How to Delete a Negative Google Review (The Right Way)

Want to delete a negative review that’s dragging your Google star rating down?

Wouldn’t it be great if we told you it was as easy as selecting the offending review and pressing the delete key?

If it was that easy, Google Reviews wouldn’t be all that reliable, now would they?

In reality, there are only two legitimate ways to deal with negative reviews.

  1. Flag them for removal by Google’s team
  2. Respond to them

This article covers when and why you might want to flag a negative review for removal and, if that doesn’t apply, how to artfully respond to negative reviews and protect your online reputation.

First, let’s take a brief moment to go over why it’s so important to respond to negative reviews.

More Positive Reviews = Higher Search Visibility

Businesses that have lots of positive reviews get a boost from Google for being so interactive with their customers. That level of interactivity makes Google more confident that it’s pushing the right businesses to the top of the heap. (Learn more about the basics of SEO here.)

Unfortunately, the reverse is also true. If your star rating is lower, or you have fewer reviews than your competitors, you’re going to rank lower on the search engine as well. (The same applies to Google Maps, but location is a bigger factor than it is in search.) That’s why it’s important to carefully monitor your reviews — both positive and negative — and respond to them.

Here are some numbers that ought to drive the point home:

93% of consumers say that online reviews influenced their purchase decisions.

63% of consumers use Google as their go-to review site.

Customers are likely to spend 31% more on a business with excellent reviews.

92% of consumers will use a local business if it has at least a four-star rating.

As of October 2021, Google Maps now gives you the ability to filter businesses by star rating, which is going to be a game-changer for some local businesses.

Filtering by Google Reviews Star Rating in Google Maps
Savvy customers can now filter by star rating in Google Maps. Personally, I might go with the 4.8 because he’s probably less booked than those 5.0s, and I’m locked out of my house.

Alright, you’re probably convinced by now of the necessity of dealing with those pesky negative reviews. Here’s what to do.

When To Flag a Google Review for Removal

First, ask yourself if the review is legitimate.

Does it sound fishy, like it wasn’t written by a real customer? Does it seem like it came from someone from the company who left on bad terms? Is the review even relevant to the business? Is the review even of your business? Is the language in the review threatening, offensive, or inappropriate (sexually explicit)?

If the answer to any of these questions is yes, you can flag it for removal on the grounds that the review violates Google’s policies.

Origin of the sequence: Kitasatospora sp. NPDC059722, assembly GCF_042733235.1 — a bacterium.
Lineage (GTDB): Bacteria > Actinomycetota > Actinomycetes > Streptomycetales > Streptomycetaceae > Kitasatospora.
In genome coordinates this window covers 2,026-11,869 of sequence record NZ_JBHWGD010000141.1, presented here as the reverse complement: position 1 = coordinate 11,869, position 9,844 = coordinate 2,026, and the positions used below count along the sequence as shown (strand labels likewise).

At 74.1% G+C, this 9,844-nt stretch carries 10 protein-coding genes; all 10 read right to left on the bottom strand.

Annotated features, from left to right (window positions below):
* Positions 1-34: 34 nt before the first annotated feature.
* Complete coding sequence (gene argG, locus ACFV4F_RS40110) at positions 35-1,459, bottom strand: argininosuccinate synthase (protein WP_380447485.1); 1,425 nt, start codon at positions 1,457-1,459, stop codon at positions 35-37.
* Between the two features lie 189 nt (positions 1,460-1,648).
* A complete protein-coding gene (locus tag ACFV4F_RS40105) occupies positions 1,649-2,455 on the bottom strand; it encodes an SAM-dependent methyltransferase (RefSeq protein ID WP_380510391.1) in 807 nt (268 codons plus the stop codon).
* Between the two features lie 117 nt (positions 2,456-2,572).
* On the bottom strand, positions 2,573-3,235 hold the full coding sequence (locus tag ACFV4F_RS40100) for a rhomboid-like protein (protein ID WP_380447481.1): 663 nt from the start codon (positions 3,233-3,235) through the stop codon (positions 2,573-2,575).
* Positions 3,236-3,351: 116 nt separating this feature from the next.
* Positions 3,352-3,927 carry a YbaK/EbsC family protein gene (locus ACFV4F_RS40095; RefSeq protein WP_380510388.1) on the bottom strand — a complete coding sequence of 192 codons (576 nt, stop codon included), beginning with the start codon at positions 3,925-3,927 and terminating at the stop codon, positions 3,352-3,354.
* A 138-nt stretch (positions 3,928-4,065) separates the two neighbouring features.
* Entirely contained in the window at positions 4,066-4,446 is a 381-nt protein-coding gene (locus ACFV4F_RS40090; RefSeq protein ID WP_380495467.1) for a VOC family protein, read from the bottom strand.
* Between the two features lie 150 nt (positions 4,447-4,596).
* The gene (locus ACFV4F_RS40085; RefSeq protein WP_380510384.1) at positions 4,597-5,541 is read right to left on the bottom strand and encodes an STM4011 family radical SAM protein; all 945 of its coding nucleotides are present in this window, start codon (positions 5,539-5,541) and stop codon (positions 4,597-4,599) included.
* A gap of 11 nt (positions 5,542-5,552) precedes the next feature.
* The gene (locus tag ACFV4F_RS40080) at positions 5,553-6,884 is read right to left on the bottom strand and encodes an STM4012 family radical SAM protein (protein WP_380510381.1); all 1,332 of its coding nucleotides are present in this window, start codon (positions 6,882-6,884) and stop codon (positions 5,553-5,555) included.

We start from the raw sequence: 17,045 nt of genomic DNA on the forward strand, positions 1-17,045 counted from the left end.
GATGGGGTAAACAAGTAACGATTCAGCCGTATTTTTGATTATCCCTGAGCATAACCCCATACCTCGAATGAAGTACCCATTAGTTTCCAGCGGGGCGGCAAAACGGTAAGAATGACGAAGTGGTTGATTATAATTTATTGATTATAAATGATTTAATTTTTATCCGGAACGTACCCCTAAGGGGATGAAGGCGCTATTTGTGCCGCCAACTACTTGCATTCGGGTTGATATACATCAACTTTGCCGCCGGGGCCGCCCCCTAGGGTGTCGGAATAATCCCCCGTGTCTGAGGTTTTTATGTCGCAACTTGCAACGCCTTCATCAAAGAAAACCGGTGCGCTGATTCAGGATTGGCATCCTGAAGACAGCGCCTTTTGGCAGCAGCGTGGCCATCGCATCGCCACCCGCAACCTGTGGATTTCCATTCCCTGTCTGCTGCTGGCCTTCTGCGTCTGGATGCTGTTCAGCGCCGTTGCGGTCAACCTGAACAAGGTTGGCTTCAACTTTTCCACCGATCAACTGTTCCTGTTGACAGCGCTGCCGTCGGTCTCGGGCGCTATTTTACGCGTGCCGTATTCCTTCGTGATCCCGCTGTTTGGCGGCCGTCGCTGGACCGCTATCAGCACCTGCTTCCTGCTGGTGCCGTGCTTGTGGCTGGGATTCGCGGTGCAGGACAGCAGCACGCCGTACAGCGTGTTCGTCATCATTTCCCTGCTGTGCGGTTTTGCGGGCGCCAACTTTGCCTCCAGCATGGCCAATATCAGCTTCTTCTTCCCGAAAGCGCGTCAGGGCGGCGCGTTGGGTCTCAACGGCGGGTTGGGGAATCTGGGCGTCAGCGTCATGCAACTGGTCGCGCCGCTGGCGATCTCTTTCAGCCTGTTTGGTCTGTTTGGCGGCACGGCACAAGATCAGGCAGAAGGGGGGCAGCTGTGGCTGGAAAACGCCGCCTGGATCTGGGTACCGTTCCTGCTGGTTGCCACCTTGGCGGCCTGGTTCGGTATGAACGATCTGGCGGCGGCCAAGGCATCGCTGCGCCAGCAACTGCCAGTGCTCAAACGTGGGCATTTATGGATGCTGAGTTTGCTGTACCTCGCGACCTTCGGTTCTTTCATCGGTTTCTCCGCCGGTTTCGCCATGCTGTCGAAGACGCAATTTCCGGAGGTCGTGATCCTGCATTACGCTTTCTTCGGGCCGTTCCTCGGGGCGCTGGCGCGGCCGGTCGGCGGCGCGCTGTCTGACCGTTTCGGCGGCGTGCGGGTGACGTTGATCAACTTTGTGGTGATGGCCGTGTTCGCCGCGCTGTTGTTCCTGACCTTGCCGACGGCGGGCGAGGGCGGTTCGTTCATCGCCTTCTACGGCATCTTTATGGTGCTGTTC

Let’s take a look at the four types of reviews Google will happily (albeit slowly) remove for you.

Fake or Irrelevant

Google wants its reviews to be accurate and authentic, and will remove reviews that appear to be fake or not relevant to the business in question. If you suspect the reviewer never patronized your business or rants about things that have nothing to do with your business in the review, you can request removal.

Google review not relevant
This review is clearly not relevant. And hilariously off topic.

There’s a growing black market for fake reviews, both positive and negative, and this is a problem for the integrity of Google’s star rating system, which they are taking pains to correct.

One scam, according to an investigative report by a Canadian news outlet, involves the scammer flooding local businesses with negative reviews, seriously hurting their star rating, and then reaching out with offers to “fix” the problem.

If you notice a suspicious pattern or volume of negative reviews that just doesn’t add up — for example, a bunch of negative reviews at midnight on a Saturday — go ahead and flag the reviews and share your suspicions with Google’s team by emailing them.

You can also flag a review that was left for the wrong business (remember when a Trump staffer mistakenly booked a press conference at Four Seasons Total Landscaping instead of the Four Seasons in downtown Philadelphia?), or the wrong location.

It happens to the best of us.

Conflict of Interest

It’s trivially easy for a competitor or a disgruntled employee to post a negative review of your business. The person doesn’t even have to use their real name. All they need is a Google account.

If you suspect the negative review comes from someone you had a close relationship with, or someone associated with a business you directly compete with, you can flag it for removal.

Passive aggressive (in the best way) owner response to a disgruntled former employee review

If the person used an anonymous Google account to post the negative review, but has another Google account that reveals their true identity, Google should be able to put two and two together.

The same applies for multiple negative reviews coming from the same person using different accounts. Google has built-in mechanisms for weeding these out, but it doesn’t hurt to flag them.